The Court held that the defendant’s statements in the interview can be admitted at trial as long as it can be accomplished without any reference to the polygraph exam.
In State v. Hill, the State appealed the trial court’s ruling that the two interviews the police conducted with the defendant should be excluded from evidence at trial. The Georgia Court of Appeals reversed these rulings and held that the trial court erred in concluding that the interviews contained prejudicial information that rendered them inadmissible.
The defendant was charged with the offenses of enticing a child for indecent purposes, child molestation, and sexual battery. During the investigation of the case, the defendant was initially interviewed by a police investigator. It was then decided that the defendant would agree to submit to a polygraph examination. As a result, another investigator conducted a pre-polygraph interview with the defendant along with the polygraph examiner. Following that interview, the defendant then refused to take the polygraph.
The defendant’s trial attorney filed a motion in limine seeking to exclude both of these interviews at trial. It was argued that during the interviews, the investigators commented on the credibility of other witnesses and also repeated these witnesses’ statements.
The trial court ruled that the majority of the first interview should be excluded since there was no way to effectively redact the investigator’s many comments on the credibility of both the defendant and others as well as the numerous hearsay statements from other witnesses.
Regarding the second interview, the trial court held that the pre-polygraph interview was part of the “polygraph process” and therefore inadmissible since polygraphs are not admissible at trial without a stipulation from the parties. The court also found that the investigator made many of the same improper comments that were made in the first interview.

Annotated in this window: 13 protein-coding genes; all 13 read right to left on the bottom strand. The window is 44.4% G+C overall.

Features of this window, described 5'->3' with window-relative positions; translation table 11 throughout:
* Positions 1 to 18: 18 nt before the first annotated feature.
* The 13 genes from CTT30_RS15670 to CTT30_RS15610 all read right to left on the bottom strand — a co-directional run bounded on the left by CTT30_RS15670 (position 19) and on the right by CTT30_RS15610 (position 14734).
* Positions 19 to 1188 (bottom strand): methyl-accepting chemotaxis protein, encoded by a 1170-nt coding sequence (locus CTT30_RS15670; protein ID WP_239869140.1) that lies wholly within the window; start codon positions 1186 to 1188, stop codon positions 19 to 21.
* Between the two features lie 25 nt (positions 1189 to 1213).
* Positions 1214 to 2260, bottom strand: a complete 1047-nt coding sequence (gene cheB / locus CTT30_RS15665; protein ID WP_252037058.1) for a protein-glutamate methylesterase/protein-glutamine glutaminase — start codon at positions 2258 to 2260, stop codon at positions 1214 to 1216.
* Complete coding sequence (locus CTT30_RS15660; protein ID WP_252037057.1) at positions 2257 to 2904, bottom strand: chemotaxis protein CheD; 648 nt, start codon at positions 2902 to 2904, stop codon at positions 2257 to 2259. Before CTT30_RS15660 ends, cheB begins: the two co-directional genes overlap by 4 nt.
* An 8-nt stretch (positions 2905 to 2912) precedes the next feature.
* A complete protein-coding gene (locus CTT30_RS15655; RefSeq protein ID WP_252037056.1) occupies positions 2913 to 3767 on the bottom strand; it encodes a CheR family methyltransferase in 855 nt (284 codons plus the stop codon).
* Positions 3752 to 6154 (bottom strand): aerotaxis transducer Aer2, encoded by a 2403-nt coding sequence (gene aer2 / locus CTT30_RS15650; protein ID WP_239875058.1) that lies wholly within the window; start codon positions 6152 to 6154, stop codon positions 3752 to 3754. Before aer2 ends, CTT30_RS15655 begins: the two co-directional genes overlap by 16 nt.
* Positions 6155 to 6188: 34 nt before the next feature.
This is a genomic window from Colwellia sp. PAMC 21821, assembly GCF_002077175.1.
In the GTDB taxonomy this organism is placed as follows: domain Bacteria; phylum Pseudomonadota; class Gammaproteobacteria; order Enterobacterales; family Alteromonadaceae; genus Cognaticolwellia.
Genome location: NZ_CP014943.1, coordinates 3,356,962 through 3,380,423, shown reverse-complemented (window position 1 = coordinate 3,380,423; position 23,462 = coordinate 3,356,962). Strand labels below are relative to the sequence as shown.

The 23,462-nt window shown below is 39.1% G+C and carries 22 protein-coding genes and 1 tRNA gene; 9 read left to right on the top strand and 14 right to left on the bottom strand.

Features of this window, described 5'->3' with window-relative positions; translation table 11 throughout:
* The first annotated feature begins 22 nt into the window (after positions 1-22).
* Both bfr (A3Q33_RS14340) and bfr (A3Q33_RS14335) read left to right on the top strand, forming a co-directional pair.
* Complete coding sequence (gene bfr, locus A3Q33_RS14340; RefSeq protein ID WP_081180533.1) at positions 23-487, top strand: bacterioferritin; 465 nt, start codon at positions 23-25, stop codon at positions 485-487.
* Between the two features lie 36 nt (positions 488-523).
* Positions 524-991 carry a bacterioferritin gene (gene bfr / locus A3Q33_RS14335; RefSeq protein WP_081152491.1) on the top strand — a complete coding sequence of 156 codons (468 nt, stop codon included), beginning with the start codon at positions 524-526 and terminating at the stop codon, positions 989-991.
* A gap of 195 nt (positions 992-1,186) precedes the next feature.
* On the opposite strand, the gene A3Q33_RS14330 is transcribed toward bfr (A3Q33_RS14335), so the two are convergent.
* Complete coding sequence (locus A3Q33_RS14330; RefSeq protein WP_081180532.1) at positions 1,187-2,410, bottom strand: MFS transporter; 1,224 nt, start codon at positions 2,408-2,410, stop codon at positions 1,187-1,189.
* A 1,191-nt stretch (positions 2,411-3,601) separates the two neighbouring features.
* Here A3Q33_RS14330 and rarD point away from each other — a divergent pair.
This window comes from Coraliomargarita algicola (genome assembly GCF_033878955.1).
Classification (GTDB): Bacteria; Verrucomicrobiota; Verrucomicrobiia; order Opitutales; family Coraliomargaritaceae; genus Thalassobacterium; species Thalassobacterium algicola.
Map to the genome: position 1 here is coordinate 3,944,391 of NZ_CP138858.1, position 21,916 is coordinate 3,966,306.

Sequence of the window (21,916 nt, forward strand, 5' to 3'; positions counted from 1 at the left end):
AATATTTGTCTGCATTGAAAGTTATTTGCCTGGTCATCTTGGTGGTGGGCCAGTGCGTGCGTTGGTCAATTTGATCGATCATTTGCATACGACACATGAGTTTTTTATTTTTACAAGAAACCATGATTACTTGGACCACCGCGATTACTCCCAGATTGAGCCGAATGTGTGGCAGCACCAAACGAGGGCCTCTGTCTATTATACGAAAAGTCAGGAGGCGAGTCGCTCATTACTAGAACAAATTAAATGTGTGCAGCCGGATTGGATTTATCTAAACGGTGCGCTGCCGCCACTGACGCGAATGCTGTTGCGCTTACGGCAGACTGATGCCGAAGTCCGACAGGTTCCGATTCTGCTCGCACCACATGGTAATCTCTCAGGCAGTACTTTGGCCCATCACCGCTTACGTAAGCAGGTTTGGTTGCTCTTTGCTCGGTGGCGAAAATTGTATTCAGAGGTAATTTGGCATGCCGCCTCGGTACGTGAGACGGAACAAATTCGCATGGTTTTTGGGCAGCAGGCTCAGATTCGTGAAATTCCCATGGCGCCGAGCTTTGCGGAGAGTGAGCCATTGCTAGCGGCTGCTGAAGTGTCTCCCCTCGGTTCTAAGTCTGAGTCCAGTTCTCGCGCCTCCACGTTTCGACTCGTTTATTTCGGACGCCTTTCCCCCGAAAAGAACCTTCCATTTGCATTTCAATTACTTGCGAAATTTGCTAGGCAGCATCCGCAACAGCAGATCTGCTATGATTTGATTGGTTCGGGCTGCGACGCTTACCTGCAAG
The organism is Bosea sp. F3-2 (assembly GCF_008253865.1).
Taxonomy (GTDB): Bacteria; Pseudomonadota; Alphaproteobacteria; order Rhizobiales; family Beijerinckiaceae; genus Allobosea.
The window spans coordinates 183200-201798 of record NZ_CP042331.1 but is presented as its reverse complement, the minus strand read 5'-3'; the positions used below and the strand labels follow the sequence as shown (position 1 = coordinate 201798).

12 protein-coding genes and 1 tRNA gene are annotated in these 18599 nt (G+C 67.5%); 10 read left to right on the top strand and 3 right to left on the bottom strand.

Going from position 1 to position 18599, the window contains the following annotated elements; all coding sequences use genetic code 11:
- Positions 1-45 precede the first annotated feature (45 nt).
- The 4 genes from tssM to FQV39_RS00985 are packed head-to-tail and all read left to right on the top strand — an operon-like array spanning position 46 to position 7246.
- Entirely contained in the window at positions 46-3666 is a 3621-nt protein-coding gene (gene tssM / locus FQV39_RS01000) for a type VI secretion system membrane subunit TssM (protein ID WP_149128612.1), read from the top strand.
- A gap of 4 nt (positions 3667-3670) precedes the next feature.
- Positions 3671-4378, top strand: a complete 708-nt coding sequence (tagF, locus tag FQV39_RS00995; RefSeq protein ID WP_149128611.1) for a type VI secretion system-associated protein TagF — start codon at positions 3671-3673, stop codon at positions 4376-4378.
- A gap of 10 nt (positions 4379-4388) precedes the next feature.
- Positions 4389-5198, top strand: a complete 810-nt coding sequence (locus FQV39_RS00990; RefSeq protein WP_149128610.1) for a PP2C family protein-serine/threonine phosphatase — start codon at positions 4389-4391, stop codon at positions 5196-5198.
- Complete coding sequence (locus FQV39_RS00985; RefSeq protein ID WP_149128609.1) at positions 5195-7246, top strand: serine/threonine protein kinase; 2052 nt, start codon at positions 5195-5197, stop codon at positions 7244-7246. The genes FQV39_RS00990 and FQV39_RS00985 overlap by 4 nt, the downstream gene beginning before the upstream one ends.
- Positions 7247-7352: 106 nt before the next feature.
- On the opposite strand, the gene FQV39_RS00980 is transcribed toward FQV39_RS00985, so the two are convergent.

The Court of Appeals noted at the outset that the Georgia Supreme Court has held that a police officer’s statements or comments during an interview with a suspect are not the same as sworn testimony at trial. So, even if such statements would be improper if the officer testified to those opinions on the witness stand, they can still be admissible if they are presented at trial through the playing of a recording of the interview. The only exception to this is if the prejudicial effect of the comments outweighs their probative value.
Therefore, the Court held that the trial court’s exclusion of the first interview was erroneous.
Regarding the second interview, the Court of Appeals first held that evidence that the defendant had initially agreed, and then refused, to submit to the polygraph was definitely inadmissible at trial. But, the Court cautioned that this did not necessarily mean that the defendant’s statements during the pre-polygraph interview were also inadmissible.
The Court then cited to the Georgia Supreme Court’s decision in Drane v. State where it was held that statements made by a defendant either prior to or following a polygraph test may be admissible so long as there is nothing mentioned to the jury about the polygraph. Essentially, the idea is that the jury could hear that the defendant did in fact make these statements but not be given the precise context in which they were made. So, based on the ruling in Drane, the Court ruled that the trial court’s exclusion of this interview in its entirety was erroneous.
As a result, the trial court’s rulings were reversed and the case will be remanded back to the trial court for rulings consistent with this opinion. What this likely means is that the first interview will be admissible in its entirety unless the defendant can show that the investigator’s comments are so prejudicial that they outweigh the probative value of the evidence. With respect to the second interview, the trial court will likely apply the same analysis to the improper comments and must determine whether the defendant’s statements can be admitted at trial without any reference to the polygraph exam.
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